ByChristina Tenisha Small, writer at Creators.co
Fangirl, Cat Lady, all round NERD! follow me for all your fangirl/fandom/YA nonsense!!..ssshhh I have fangs Twitter = @MizzSeychellois
Christina Tenisha Small

First of all, let me start by saying that I am both a Vampire Academy and a Twilight fan. But where I like Twilight, I love Vampire Academy and can never get enough of the world that author, Richelle Mead, has created.

Having said that, that means that I am obviously completely biased in anything VA (Vampire Academy) or Twilight related, but nevertheless I’m going to go ahead and tell the world why VA is NOT the next Twilight.

I’ll start by making the obvious comparisons between the two series. You know, the ones that only people who know nothing about either series would make.

1) Both are No.1 best-selling series.

2) Both have vampires.

3) Both have a female lead.

4) Both are Young Adult series.

Surprised? Did you expect a long list of similarities between the series? A million points showing that they are exactly the same, simply because they both have vampires? Well, sorry to disappoint you but, newsflash, not all YA (Young Adult) novels with vampires in them are Twilight. In fact the majority of them aren't, and this stereotype is the exact thing that they all strive to get away from.

Twilight separates itself from other YA Vampire novels in one very specific way. Its author, Stephenie Meyer, has openly admitted on numerous occasions that she did not do any research whatsoever on vampires, before writing Twilight. Everything about the Twilight vamps, from their pale, red-eyed, fangless faces to their strengths and weaknesses as vampires; came entirely from Meyer’s own imagination and the little that she already knew about vampires.

Alternatively, Richelle Mead, author of the six book series Vampire Academy, did extensive research into Balkan and Romanian vampire mythology and folklore. Not only did she use this as the basis for her series, she went into specifics, centering her series on three main species/types:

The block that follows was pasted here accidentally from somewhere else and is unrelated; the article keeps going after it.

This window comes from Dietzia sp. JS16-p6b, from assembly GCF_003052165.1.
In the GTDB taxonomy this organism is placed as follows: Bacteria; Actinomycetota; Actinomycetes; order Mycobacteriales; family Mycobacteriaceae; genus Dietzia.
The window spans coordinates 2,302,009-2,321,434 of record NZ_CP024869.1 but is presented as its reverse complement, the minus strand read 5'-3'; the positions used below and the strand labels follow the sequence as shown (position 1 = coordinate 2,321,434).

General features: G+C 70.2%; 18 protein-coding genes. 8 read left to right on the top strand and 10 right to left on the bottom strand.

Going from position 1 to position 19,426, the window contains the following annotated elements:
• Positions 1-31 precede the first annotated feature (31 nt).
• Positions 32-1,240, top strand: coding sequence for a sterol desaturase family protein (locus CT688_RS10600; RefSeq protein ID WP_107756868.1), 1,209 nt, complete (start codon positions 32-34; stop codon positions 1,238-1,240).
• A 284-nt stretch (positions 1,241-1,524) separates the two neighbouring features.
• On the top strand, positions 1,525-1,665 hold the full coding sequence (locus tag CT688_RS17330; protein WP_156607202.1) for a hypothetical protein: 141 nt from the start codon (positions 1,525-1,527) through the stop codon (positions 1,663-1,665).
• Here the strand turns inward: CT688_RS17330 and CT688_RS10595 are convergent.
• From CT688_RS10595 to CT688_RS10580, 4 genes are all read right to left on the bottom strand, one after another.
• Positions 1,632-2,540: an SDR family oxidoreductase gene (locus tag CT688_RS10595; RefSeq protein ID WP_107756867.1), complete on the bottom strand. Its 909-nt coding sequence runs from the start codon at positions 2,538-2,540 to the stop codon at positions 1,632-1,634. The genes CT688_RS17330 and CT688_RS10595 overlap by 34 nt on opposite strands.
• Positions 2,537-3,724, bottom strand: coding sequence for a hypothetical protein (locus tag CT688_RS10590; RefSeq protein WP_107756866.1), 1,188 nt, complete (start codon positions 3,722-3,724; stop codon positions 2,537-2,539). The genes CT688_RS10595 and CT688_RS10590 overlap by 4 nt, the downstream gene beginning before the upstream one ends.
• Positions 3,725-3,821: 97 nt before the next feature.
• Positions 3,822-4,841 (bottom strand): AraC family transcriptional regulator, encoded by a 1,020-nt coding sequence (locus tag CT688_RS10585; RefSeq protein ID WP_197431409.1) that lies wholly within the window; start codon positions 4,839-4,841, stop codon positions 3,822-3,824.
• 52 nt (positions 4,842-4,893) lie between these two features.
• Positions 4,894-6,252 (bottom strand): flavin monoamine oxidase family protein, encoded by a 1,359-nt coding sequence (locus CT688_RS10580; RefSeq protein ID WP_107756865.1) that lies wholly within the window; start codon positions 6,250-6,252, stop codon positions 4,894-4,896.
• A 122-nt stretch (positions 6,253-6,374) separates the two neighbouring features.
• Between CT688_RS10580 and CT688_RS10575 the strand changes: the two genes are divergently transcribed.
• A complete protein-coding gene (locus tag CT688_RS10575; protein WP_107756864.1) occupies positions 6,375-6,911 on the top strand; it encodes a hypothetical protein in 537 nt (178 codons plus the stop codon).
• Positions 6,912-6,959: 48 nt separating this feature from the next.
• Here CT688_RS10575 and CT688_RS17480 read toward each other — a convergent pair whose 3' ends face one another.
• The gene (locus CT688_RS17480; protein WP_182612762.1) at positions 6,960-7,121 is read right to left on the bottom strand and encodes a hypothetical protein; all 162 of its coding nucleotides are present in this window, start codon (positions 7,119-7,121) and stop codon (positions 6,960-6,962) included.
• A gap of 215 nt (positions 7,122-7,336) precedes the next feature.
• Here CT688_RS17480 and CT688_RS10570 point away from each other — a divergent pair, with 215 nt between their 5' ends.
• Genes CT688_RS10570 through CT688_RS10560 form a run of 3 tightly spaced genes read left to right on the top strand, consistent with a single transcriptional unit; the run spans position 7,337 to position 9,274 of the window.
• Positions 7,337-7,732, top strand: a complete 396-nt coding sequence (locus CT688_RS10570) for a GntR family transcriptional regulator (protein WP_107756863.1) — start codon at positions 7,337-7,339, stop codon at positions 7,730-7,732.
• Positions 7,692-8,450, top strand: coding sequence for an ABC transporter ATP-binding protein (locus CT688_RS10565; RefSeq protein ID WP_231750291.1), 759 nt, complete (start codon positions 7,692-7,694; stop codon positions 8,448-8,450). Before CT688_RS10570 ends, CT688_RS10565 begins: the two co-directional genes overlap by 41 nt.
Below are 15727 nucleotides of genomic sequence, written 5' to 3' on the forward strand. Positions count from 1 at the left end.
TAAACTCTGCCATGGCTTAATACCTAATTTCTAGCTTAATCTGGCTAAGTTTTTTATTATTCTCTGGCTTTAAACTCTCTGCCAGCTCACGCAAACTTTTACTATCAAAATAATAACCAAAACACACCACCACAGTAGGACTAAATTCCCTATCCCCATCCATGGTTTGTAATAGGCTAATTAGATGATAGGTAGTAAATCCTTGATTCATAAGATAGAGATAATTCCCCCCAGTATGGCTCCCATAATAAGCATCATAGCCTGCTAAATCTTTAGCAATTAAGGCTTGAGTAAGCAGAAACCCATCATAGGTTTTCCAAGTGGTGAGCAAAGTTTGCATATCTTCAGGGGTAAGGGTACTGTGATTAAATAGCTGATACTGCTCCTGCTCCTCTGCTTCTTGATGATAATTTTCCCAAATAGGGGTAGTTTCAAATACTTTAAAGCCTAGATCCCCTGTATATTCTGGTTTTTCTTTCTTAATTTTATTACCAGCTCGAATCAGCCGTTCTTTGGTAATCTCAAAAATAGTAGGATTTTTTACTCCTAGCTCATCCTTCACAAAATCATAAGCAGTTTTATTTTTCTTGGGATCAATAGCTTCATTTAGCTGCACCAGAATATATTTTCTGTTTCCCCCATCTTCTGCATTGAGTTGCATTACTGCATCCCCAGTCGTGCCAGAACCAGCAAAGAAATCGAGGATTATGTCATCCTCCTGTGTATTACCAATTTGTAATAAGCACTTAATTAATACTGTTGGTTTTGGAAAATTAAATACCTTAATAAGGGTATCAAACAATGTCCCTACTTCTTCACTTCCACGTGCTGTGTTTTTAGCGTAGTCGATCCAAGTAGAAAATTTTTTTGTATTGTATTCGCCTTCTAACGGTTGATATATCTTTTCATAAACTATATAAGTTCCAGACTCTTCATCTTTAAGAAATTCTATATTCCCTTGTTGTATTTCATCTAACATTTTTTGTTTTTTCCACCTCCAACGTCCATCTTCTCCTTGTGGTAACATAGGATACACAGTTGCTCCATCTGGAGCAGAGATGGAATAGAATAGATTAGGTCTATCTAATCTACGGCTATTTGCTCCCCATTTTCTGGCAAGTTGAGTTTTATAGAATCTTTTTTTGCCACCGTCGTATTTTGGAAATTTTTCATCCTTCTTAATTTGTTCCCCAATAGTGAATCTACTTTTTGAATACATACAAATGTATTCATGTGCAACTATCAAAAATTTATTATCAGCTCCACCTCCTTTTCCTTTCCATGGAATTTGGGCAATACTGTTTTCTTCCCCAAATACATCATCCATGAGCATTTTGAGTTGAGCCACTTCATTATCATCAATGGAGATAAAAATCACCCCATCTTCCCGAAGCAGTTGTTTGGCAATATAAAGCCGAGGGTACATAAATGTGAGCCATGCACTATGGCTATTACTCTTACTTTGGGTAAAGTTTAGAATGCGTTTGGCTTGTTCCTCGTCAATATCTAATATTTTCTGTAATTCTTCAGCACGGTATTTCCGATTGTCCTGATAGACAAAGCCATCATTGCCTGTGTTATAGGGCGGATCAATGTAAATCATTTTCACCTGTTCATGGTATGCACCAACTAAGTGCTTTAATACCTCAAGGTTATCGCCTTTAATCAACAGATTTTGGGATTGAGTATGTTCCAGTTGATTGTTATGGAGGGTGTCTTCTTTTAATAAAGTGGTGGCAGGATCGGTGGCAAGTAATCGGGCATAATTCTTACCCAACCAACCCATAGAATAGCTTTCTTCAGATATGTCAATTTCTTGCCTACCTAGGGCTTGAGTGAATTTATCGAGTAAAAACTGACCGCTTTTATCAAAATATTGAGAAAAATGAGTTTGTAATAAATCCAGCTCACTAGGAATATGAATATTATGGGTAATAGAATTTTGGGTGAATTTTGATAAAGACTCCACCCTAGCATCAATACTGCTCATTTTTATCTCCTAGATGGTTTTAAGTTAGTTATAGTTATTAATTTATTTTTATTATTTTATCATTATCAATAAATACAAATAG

Moroi - described as benevolent vampires, they are alive, mortal and born.

Dhamphir - the half-human/half-vampire offspring. Originally born from Moroi mixing with humans, and the more frowned upon mixing of some Moroi and Dhamphir.

Strigoi - the undead, evil vampires, who are made and not born.

The fact that she did research and that it is based in mythology and folklore shows us that even the basis for these two series, are completely different.

Edward Cullen, the Chicago-born, telepathic, self-loathing, sparkly vampire, is the leading man in Stephenie Meyer's Twilight. VA’s leading man, comes courtesy of the 24-year-old, Russian-born, 'god-like', Dhamphir guardian, Dimitri Belikov. Last time I checked, a sparkly vampire and Dhamphir guardian share no similarities.

One of the most fascinating aspects of both series, are the abilities that come with being a vampire. It's no secret that in Twilight, when one becomes a vampire they come to realize that they have a special ability. Jasper’s pathokinesis, Edward’s telepathy and Alice’s precognition are all examples of this.

Now, this is where it get’s tricky. VA vampires also have abilities, but the ones that are lucky enough to have these abilities, are the Moroi and seeing as how they’re not immortal like Twilight vamps, this gives us yet another difference. (Surprise, surprise.)

The extent of the abilities a Twilight vampire can have, is not really known. There’s not a set amount or type of ability that a vampire can have one of. In Vampire Academy, the Moroi can only specialize in one of five elements: Earth, Water, Air, Fire and Spirit (one of the rarest and feared elements in VA, due to its worrying side-effects).